They say never get back with your exes, but he was special when I was so small. Even now I need to recognize it and forcibly tell the bile not to rise. I get annoyed over nothing when the good humour man comes to visit in his singing truck. I can get candied eyeballs on a string, melancholy milkshakes, a turbulent choleric smoothie, or my favourite, a long, thick, dildo dipped in black bile and served ice cold covered with nuts. That’s good eatin and cheap, though the cost is high. I pay him in tears when the bells ring from his dashboard. His sympathy shines false through gold teeth but I buy his candy anyway because he is older than me and his sweeties are comfort itself.
His jangling bells alert me to his presence on my street and I can choose at least how to manifest my destiny. With toppings. All the wrappings sparkle and the cones are all sleek with thick saliva. He frightens me, so I love him.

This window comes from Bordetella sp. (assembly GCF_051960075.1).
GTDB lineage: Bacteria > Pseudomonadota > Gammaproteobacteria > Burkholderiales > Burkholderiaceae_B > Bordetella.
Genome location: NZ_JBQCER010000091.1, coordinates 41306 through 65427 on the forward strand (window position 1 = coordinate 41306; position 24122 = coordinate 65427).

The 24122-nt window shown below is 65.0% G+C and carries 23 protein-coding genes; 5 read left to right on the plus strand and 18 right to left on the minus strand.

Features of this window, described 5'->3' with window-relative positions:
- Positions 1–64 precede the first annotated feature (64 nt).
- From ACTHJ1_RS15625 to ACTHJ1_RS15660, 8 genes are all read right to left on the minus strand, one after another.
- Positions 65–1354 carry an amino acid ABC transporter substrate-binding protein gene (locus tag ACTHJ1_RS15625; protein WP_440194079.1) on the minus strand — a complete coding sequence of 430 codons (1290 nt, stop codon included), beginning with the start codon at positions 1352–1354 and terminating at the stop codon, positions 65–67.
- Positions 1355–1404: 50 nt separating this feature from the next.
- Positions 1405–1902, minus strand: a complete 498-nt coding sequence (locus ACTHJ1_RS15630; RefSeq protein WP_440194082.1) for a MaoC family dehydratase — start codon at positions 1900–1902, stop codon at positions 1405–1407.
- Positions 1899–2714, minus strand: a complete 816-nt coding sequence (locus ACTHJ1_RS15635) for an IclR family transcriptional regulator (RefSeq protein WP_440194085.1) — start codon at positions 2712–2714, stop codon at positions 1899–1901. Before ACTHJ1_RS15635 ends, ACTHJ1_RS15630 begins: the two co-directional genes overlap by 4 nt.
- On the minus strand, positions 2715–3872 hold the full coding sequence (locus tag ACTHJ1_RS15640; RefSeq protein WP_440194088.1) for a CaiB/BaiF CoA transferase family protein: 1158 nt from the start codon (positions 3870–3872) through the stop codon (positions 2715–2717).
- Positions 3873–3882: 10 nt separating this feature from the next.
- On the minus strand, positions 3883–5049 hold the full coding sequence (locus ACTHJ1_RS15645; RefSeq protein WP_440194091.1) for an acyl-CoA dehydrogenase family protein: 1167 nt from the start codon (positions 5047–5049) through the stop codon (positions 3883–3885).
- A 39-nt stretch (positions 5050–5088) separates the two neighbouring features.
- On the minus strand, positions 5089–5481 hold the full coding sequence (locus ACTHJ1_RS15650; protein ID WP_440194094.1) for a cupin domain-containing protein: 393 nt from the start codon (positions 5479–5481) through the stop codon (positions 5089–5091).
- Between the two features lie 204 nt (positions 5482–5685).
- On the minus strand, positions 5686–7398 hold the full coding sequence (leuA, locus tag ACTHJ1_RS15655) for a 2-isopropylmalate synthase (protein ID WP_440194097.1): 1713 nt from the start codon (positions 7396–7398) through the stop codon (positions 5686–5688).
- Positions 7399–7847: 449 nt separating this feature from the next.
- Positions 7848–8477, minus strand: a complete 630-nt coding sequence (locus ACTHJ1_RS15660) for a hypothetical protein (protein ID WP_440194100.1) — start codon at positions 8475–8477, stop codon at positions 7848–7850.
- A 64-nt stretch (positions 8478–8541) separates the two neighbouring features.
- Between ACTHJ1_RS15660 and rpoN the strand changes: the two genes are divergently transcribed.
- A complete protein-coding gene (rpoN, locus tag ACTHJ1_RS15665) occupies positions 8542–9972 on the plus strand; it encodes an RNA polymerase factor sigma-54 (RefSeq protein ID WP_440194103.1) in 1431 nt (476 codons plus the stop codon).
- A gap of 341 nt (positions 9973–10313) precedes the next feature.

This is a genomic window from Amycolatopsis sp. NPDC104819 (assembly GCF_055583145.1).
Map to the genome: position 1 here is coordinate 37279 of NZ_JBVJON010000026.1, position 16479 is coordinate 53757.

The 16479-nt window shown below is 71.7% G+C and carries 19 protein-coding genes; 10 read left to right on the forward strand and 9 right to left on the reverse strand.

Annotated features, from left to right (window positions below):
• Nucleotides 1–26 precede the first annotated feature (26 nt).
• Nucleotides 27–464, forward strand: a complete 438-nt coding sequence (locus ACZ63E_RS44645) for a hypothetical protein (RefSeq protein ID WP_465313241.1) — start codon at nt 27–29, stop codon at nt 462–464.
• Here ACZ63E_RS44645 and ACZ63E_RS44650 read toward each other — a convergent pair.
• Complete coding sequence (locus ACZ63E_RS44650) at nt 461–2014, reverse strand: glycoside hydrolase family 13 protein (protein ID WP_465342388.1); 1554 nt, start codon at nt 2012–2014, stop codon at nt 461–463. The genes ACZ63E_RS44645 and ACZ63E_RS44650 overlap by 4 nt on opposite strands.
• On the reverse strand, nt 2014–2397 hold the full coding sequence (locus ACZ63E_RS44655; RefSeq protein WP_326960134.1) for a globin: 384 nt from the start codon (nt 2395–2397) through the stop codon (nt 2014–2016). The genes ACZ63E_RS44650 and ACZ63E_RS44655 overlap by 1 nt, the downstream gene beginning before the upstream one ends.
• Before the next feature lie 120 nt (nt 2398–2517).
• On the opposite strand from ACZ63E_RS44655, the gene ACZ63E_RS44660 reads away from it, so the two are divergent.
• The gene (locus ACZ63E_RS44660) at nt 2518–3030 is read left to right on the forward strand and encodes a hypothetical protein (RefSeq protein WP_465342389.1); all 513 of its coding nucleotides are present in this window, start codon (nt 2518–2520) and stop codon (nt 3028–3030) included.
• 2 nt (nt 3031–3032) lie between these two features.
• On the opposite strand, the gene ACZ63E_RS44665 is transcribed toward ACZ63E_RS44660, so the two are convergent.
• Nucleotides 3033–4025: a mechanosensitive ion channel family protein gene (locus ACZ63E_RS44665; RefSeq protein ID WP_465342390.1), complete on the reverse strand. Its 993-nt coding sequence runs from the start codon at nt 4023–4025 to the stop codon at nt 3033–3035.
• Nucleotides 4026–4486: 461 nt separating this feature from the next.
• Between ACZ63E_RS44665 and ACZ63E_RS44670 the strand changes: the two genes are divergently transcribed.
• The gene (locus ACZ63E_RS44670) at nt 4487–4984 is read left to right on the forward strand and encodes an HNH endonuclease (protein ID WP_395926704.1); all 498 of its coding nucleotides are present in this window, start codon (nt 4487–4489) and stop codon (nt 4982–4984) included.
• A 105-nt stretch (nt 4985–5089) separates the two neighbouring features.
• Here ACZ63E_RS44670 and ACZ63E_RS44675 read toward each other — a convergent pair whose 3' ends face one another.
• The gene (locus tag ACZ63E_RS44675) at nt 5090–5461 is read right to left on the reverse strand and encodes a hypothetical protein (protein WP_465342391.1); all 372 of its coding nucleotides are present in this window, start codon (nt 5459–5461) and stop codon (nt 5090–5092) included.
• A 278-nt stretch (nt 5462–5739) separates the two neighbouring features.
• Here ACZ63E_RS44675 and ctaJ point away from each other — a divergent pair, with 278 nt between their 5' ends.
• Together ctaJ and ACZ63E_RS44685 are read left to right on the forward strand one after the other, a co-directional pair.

I can easily see him on the blue man’s road. They shouldn’t be friends, but isn’t that always the way? You think you’ve left someone for good and bang, you find them six months later, in bed with the new one, the one who wouldn’t betray you. Bacon would line the sidewalk, sizzling, maple meat candy. His bells could easily jangle in chorus with the hoary toads. His chain gang starts with braces and ends with a handcuff on your ankle. You sugarcoat your toes before you dip them in the river and the nibbly fish come to trim your callouses down. They wear away the memory of the road from your feet, so they bleed easily when you walk back across the gravel to your path. It’s another lonely place where the hope of rescue must come with the terror of meeting the next killer. I figured on that game only a short while in, so I grew a tail and dove as far as I could below the algae to the tiniest tributary I have ever seen. The toads could never squeeze in here, but I made it past them to the clean, sexy, safe smelling liquid and surfaced in quite a different place.